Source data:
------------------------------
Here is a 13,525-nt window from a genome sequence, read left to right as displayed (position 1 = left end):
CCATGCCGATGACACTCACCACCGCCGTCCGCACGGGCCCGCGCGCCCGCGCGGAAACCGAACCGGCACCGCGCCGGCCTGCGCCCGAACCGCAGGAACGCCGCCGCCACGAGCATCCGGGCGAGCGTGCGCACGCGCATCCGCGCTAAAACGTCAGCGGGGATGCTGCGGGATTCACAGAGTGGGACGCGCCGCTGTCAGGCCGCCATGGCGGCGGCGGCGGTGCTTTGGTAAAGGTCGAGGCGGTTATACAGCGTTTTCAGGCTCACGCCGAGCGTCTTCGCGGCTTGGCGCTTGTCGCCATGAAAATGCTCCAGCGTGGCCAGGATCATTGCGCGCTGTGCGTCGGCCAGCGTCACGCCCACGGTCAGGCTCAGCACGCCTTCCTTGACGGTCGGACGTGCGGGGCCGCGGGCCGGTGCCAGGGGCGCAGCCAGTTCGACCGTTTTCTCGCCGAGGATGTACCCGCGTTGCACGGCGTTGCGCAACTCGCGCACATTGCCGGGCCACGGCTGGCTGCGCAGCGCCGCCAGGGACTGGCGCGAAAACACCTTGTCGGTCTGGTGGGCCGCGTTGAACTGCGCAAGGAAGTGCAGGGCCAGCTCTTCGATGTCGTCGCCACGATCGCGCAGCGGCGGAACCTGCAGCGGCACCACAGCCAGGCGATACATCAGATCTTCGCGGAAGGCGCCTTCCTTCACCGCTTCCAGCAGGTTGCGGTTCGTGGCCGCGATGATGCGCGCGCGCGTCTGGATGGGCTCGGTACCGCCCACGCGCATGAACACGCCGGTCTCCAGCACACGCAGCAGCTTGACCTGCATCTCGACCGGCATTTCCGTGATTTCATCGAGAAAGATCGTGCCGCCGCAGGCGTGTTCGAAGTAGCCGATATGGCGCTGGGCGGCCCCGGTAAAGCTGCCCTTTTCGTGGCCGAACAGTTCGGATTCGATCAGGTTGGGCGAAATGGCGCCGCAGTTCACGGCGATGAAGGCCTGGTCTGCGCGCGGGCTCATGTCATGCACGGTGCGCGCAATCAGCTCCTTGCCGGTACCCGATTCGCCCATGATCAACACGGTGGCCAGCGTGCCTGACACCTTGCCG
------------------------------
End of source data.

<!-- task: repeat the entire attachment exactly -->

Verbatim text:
Here is a 13,525-nt window from a genome sequence, read left to right as displayed (position 1 = left end):
CCATGCCGATGACACTCACCACCGCCGTCCGCACGGGCCCGCGCGCCCGCGCGGAAACCGAACCGGCACCGCGCCGGCCTGCGCCCGAACCGCAGGAACGCCGCCGCCACGAGCATCCGGGCGAGCGTGCGCACGCGCATCCGCGCTAAAACGTCAGCGGGGATGCTGCGGGATTCACAGAGTGGGACGCGCCGCTGTCAGGCCGCCATGGCGGCGGCGGCGGTGCTTTGGTAAAGGTCGAGGCGGTTATACAGCGTTTTCAGGCTCACGCCGAGCGTCTTCGCGGCTTGGCGCTTGTCGCCATGAAAATGCTCCAGCGTGGCCAGGATCATTGCGCGCTGTGCGTCGGCCAGCGTCACGCCCACGGTCAGGCTCAGCACGCCTTCCTTGACGGTCGGACGTGCGGGGCCGCGGGCCGGTGCCAGGGGCGCAGCCAGTTCGACCGTTTTCTCGCCGAGGATGTACCCGCGTTGCACGGCGTTGCGCAACTCGCGCACATTGCCGGGCCACGGCTGGCTGCGCAGCGCCGCCAGGGACTGGCGCGAAAACACCTTGTCGGTCTGGTGGGCCGCGTTGAACTGCGCAAGGAAGTGCAGGGCCAGCTCTTCGATGTCGTCGCCACGATCGCGCAGCGGCGGAACCTGCAGCGGCACCACAGCCAGGCGATACATCAGATCTTCGCGGAAGGCGCCTTCCTTCACCGCTTCCAGCAGGTTGCGGTTCGTGGCCGCGATGATGCGCGCGCGCGTCTGGATGGGCTCGGTACCGCCCACGCGCATGAACACGCCGGTCTCCAGCACACGCAGCAGCTTGACCTGCATCTCGACCGGCATTTCCGTGATTTCATCGAGAAAGATCGTGCCGCCGCAGGCGTGTTCGAAGTAGCCGATATGGCGCTGGGCGGCCCCGGTAAAGCTGCCCTTTTCGTGGCCGAACAGTTCGGATTCGATCAGGTTGGGCGAAATGGCGCCGCAGTTCACGGCGATGAAGGCCTGGTCTGCGCGCGGGCTCATGTCATGCACGGTGCGCGCAATCAGCTCCTTGCCGGTACCCGATTCGCCCATGATCAACACGGTGGCCAGCGTGCCTGACACCTTGCCG